Sketches - After a few rounds of 6-8-5 Sketches, I was able to create mobile or paper wireframes. They were messy but authentic to the goal. I inked concepts that explored:

  • Recipe search & saves.
  • Adding lists/items to shopping carts.
  • Quick like & dislike of recipes.
  • Custom food categories or restrictions.
  • Dedicated shop local page.

Wireframes - I created clean and minimal wireframes. Peer Feedback revealed that the layouts produced were too similar to well-known apps (Like Instacart & Walmart Grocery) and did not show any differentiation or uniqueness.

I saw the screens lacked innovation or the "X-Factor", consistency, and strayed away from the focus of Samantha and her user needs.

The transition from static to interactive elements confirmed I was missing key areas of basic functions I was trying to produce.









Visual Styling

Mood Boards & Style Tiles


Creating an MVP

Iterating and Styling the Prototype

What features can help solve the problem?

Personalization Starting with Onboarding

  • Diet or Allergy Needs
  • Budget
  • Cooking Skill Level
  • Hobby or Entertainment Alternatives

Search for Recipes / Take a Picture to Search 

  • Mobile Pantry Concept

Explore with Videos, How To's, Cuisine, Top Chefs

Familiar & Intuitive Ordering and Tracking

Continuous Curation based on Likes & Previous Orders


Usability Testing & Results


What am I trying to investigate?

  • Effective – Can a user complete my goal?
  • Efficient – Can they do it quickly? 
  • Error Tolerant – Can they do it correctly or easily get the help they need? 
  • Engaging – Do they like it? 
  • Easy to Learn – Can they do it correctly the first time?


All participants were able to complete all tasks when prompted by the scenarios within the expected time frame.

  • Mia really liked the intuitiveness of the application and how inviting the pictures looked.
  • Shefali also commented that the images inspired her to want to try new recipes. But she found the budget feature, recipe search, and add address page to be confusing or vague
  • 100% of the participants thought that the app maneuvered adequately and had an obvious focus.
  • Issues with the User Interface - the contrast between the font, graphics, and needs smoother micro-interactions.
  • 66% rated the app and usability with high remarks but the app needs refinement and polish to be competitive.

Prioritized Recommendations

Finding the UX Debt

UX Debt is inclusive of ongoing problems in the experience due to quick launches, fast, easy, or careless solutions that negatively impact users.

The collection of Qualitative and Quantitative feedback was overwhelming.  I only conducted one round of usability testing, so there was already an expectation of lots of iterations. The negative impacts provided me with opportunities to see what improvements should be made to push the app forward.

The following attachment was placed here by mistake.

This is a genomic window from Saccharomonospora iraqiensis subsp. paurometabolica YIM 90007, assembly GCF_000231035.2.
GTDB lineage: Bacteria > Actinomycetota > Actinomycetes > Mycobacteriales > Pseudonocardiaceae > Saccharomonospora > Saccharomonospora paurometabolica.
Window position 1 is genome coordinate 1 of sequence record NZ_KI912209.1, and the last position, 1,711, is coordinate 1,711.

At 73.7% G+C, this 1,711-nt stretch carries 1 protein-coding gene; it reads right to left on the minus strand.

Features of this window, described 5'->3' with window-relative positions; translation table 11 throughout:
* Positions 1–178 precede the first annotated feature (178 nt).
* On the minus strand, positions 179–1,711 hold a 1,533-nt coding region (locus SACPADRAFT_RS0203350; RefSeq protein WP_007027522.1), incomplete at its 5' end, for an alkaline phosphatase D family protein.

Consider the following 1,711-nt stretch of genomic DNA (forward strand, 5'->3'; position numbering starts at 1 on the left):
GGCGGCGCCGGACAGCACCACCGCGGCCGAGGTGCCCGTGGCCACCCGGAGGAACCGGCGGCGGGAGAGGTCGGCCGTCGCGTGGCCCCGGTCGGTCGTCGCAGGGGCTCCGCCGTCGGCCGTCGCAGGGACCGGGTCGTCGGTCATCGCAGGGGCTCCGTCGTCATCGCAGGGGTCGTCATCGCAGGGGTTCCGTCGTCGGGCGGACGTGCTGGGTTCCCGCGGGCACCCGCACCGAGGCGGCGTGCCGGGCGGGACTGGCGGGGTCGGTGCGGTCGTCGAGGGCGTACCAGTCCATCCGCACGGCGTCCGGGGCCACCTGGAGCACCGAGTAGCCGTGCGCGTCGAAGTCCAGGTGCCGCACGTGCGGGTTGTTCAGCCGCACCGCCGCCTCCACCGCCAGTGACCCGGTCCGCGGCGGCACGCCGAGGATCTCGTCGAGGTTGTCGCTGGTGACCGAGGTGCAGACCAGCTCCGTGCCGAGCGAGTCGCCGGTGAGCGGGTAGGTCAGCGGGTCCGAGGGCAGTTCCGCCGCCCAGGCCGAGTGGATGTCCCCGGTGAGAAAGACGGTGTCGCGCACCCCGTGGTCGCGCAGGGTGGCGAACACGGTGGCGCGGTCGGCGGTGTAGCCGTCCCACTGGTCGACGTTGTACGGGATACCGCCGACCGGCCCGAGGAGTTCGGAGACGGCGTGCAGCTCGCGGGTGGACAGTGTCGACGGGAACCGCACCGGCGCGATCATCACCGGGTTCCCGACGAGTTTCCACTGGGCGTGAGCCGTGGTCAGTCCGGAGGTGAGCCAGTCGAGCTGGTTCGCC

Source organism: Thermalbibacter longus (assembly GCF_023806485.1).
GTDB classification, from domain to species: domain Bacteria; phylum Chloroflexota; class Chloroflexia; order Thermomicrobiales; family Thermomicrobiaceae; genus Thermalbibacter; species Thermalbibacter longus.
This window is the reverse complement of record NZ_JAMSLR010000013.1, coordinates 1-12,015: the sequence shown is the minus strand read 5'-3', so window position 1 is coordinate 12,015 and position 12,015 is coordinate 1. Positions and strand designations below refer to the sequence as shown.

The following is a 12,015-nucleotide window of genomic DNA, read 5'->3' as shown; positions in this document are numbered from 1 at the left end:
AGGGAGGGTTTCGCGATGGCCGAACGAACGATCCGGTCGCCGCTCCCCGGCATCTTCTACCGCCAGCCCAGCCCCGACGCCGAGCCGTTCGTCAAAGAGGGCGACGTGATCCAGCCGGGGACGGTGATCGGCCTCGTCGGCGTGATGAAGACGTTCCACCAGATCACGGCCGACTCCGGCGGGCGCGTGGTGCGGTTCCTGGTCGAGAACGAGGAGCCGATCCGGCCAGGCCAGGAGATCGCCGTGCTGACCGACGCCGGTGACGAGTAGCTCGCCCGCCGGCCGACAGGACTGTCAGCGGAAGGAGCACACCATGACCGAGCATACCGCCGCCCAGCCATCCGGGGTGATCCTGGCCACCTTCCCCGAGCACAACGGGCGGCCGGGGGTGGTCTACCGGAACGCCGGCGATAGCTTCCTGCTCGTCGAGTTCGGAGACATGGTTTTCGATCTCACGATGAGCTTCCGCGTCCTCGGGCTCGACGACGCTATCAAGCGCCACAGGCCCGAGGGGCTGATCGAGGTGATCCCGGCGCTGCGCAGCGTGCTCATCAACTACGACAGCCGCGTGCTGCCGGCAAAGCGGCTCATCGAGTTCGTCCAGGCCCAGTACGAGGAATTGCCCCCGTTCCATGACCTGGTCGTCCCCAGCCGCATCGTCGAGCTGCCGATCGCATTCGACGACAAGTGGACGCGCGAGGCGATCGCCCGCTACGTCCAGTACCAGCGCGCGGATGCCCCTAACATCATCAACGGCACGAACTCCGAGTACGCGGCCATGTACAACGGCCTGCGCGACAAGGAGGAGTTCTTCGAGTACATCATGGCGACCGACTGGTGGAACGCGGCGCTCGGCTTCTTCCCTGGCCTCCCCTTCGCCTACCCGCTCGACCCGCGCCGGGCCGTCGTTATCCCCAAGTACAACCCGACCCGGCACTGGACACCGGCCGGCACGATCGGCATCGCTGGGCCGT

The negative impacts:

  • User interface (buttons, links, and visual styling).
  • Interaction design (movement from page to page, animations, and scrolling effects).
  • Information architecture (navigation structures and content classification)
  • Accessibility elements (contrast, visual focus indicators, text alternatives, etc.)

I Learned

Consistency is Key!

I needed to be more consistent with the features I'm designing to solve the problem at hand. Although I had a high fidelity prototype with great visuals and navigation, the screens needed more refinement to truly please users during testing. I prioritized the look and feel over consistency and it showed in key feature areas like the Chef Page that lacked the polish and detail of other areas like the Main Home screen.

The actual grocery shopping aspect also needs to be flushed out more to give users more control over shopping for ingredients, taking inventory of a pantry or fridge to better accentuate the solution.

Overall, the concept was received well and I got positive comments on the flow and feel of the application. The results from the usability test showed me the main areas to focus my energies on for future iterations (looking at you AI and ML Technology)

Design can be fun and not so fun.

Designing Winkel Mobile was entertaining and overwhelming. I may not have been the direct target audience, but I really empathized with my persona. I could see myself, friends, or family utilizing this app and its features to better their healths, experiment, learn, and eventually make cooking and shopping more seamless.

I'm proud to have started to create something that provides efficient planning, teaches you about your food, cooking skills, and encourages eco-friendly shopping. I also feel validated that my concept parallels what the current industry is working to refine.